HR teams play an important role in ensuring companies don’t fall into common pitfalls that have led to the years of inaction when it comes to implementing robust EDI policies.
As a result of this, HR teams should focus on:
● Seeking data - Every company uses a multitude of different platforms to track their people processes. HR teams can utilise these to highlight areas that are succeeding and need improving relating to EDI policies, such as recruitment, progression and access to learning and training.
● Looking into whether they need to hire experts - HR staff are usually the first port of call when it comes to EDI issues, however they don’t always have the training they need to handle situations properly. If this is the case then they should look into hiring experts that can focus on improving policies.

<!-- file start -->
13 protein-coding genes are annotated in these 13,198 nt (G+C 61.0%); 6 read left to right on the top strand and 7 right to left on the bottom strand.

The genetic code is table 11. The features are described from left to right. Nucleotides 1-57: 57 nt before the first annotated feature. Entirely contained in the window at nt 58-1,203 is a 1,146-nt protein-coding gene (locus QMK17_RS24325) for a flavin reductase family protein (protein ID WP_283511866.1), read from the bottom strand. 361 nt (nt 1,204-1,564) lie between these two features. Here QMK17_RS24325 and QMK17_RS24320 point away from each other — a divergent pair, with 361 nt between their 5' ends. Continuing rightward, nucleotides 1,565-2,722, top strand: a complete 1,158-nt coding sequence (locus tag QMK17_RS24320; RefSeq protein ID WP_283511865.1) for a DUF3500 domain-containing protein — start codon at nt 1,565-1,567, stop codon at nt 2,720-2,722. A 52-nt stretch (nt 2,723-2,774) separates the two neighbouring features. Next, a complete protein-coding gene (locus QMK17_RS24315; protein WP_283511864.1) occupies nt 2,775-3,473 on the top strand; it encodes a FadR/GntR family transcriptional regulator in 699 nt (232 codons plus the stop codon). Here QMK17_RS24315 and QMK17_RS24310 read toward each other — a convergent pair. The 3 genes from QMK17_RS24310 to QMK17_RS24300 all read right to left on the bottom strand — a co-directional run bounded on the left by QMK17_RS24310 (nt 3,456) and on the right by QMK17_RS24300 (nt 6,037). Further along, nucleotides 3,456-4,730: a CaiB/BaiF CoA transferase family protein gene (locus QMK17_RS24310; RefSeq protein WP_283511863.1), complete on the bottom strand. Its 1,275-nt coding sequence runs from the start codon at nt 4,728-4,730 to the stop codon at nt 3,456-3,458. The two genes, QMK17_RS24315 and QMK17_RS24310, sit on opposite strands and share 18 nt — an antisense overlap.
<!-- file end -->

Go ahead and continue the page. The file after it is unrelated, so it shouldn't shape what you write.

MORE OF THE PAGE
● Hold leaders accountable - Sometimes those higher up in the business make statements or promises without thinking about how they’re going to make them happen. Due to this it’s important for the HR team to make them accountable for their promises.
When it comes to implementing EDI policies, it’s important to assess various areas of the business to see whether they are succeeding or need improving in terms of equality, diversity and inclusion.
Areas to assess, include:
● Employee behaviour
● Line Manager capabilities
● Senior Leadership
● Policies and wider people management practices
● Organisational culture, climate and values
Implementing EDI policies should involve an action plan that includes:
● How to improve staff’s understanding of the policies - This could be done through offering in person or online training courses that explains how to put them into practice
● How you can best monitor and measure policies - This is used to see what is and isn’t working